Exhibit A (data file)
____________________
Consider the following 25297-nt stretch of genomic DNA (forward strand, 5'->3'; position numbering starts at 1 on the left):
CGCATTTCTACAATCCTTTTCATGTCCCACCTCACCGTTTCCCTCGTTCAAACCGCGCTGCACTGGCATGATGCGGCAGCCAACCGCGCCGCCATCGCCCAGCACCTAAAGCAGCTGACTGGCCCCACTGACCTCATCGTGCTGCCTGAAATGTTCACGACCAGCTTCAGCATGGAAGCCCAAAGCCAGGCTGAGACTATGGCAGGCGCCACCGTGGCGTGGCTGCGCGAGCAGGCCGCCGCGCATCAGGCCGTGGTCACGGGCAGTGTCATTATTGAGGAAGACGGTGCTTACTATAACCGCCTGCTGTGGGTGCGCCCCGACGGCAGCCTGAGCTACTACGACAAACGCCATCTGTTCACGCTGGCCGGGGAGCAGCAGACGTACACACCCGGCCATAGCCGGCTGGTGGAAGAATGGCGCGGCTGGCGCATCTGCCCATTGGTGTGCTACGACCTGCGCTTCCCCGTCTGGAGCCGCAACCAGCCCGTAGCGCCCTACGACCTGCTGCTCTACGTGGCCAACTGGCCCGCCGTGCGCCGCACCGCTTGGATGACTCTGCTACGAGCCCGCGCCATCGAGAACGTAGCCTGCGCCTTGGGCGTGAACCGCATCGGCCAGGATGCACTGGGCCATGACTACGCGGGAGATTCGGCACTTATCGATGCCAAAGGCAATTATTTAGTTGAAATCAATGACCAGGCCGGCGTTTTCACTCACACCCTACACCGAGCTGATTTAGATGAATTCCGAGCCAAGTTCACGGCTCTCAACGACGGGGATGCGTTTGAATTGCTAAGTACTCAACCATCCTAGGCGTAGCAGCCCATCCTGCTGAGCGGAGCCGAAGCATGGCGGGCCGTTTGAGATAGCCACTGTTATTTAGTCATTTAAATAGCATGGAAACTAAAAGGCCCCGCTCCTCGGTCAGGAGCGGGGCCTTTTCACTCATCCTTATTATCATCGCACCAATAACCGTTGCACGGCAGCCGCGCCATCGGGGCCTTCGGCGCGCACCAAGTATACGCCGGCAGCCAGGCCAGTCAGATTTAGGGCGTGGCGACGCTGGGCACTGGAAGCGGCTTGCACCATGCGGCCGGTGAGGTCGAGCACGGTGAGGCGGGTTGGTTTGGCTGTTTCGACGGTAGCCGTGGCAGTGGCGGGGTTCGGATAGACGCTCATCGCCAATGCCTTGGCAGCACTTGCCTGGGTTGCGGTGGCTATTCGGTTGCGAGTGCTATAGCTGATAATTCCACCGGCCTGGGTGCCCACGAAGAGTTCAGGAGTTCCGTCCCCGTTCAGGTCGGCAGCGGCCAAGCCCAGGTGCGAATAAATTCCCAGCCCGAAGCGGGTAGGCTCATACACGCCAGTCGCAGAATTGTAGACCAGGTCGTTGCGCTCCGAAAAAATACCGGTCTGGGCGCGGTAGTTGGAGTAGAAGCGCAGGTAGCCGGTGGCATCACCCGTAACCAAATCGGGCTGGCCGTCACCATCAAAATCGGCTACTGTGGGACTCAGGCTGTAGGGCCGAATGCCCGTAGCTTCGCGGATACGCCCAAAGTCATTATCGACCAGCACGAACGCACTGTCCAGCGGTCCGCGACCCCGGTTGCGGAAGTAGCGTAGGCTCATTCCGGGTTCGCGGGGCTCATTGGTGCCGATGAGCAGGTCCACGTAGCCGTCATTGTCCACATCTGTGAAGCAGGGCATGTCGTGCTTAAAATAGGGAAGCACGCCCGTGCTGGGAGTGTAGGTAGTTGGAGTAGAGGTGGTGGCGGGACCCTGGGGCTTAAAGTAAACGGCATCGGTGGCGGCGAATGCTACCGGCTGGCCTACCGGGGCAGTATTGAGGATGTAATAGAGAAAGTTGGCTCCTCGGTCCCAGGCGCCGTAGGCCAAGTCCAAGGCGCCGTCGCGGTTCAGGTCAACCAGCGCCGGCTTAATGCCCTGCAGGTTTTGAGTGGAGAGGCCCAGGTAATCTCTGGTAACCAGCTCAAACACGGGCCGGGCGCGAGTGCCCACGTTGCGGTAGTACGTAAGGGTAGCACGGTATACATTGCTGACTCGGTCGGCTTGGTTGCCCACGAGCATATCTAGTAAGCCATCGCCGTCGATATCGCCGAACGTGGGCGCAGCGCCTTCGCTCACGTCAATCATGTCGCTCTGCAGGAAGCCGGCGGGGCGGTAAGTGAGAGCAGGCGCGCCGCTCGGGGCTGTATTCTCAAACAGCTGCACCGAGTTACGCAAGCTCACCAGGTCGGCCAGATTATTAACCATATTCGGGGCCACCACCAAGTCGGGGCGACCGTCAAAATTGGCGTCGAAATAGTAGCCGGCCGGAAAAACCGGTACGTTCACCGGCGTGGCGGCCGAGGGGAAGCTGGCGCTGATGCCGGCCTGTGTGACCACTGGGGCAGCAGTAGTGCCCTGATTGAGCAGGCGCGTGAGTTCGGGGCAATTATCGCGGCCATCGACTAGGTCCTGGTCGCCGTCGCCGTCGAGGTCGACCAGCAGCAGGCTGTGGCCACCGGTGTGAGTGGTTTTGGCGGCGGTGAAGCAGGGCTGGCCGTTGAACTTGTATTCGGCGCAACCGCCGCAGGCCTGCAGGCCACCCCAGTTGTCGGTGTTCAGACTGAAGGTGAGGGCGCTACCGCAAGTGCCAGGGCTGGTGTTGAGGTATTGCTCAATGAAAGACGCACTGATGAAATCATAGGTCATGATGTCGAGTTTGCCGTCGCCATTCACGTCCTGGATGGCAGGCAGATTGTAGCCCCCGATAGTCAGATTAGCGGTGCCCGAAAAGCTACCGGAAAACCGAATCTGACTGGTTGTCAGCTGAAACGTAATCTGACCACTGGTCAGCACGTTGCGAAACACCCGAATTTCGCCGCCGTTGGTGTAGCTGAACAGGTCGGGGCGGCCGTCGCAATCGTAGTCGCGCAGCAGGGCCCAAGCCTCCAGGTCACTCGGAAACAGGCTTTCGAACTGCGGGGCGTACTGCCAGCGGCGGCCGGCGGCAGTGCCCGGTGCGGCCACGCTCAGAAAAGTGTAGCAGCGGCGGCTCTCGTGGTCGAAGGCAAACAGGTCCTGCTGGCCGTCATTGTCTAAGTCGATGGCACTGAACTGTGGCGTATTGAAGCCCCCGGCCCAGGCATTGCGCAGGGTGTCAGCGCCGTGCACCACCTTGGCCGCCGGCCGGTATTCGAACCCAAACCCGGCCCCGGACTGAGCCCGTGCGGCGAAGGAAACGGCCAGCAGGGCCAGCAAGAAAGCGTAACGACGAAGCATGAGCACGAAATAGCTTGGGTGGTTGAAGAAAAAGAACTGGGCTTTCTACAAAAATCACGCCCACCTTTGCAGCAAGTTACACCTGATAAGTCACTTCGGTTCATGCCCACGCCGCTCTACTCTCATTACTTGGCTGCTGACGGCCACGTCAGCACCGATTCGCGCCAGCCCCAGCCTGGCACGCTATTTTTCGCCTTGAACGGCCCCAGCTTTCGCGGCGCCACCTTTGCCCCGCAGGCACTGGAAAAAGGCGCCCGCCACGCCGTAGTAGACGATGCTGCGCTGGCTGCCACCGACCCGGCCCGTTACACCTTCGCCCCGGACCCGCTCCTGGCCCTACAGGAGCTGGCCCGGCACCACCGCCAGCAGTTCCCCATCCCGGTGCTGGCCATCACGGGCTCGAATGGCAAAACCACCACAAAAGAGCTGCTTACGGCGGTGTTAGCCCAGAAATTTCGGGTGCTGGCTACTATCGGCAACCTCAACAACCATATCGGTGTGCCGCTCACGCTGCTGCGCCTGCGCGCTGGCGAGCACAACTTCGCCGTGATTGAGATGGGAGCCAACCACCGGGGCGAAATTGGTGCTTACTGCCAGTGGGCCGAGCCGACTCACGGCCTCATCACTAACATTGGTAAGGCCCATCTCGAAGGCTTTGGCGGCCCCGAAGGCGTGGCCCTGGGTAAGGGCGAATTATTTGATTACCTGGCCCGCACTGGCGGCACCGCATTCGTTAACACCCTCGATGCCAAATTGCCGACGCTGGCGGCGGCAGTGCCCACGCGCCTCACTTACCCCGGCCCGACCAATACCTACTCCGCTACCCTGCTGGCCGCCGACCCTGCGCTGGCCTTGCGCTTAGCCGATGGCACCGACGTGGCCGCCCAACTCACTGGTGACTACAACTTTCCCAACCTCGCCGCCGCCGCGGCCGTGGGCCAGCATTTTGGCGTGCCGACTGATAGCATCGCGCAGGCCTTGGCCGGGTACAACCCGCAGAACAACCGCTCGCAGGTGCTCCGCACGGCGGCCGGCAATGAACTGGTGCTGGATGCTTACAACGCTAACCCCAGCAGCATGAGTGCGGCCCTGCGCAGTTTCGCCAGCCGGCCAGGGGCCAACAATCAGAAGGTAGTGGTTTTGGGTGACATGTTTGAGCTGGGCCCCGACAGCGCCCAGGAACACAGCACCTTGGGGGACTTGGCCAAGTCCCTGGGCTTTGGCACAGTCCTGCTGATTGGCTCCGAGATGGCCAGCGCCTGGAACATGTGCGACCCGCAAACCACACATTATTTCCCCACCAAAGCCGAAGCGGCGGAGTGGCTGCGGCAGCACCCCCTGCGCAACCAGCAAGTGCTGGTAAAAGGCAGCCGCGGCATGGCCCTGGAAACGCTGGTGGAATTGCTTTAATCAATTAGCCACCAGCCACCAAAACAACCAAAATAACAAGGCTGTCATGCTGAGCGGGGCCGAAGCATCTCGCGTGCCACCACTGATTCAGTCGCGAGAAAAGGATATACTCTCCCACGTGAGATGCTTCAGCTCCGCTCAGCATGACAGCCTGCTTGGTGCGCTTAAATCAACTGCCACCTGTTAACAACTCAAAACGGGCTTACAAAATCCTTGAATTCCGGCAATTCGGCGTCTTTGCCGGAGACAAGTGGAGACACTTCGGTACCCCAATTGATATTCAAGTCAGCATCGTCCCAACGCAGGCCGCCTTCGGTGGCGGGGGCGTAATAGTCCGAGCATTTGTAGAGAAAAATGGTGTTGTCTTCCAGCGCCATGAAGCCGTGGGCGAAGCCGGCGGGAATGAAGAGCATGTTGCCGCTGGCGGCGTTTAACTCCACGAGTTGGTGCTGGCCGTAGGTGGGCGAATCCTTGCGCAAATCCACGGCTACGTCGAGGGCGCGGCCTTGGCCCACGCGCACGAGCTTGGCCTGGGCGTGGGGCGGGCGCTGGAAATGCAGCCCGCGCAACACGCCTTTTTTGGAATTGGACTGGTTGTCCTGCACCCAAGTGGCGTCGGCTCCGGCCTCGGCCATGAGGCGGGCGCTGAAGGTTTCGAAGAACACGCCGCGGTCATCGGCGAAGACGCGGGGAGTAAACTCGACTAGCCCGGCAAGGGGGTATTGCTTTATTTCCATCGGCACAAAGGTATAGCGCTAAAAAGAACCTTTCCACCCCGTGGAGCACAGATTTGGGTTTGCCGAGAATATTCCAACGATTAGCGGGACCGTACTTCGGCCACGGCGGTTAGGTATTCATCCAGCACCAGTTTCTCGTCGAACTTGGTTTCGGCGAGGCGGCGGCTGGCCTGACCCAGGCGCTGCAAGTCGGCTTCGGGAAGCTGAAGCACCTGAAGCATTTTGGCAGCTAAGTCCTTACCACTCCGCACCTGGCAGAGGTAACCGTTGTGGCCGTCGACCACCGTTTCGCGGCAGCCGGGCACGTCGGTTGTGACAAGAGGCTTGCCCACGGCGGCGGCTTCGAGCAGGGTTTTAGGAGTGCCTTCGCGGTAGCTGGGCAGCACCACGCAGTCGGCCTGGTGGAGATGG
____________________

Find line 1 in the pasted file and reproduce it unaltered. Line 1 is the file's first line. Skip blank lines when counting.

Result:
Consider the following 25297-nt stretch of genomic DNA (forward strand, 5'->3'; position numbering starts at 1 on the left):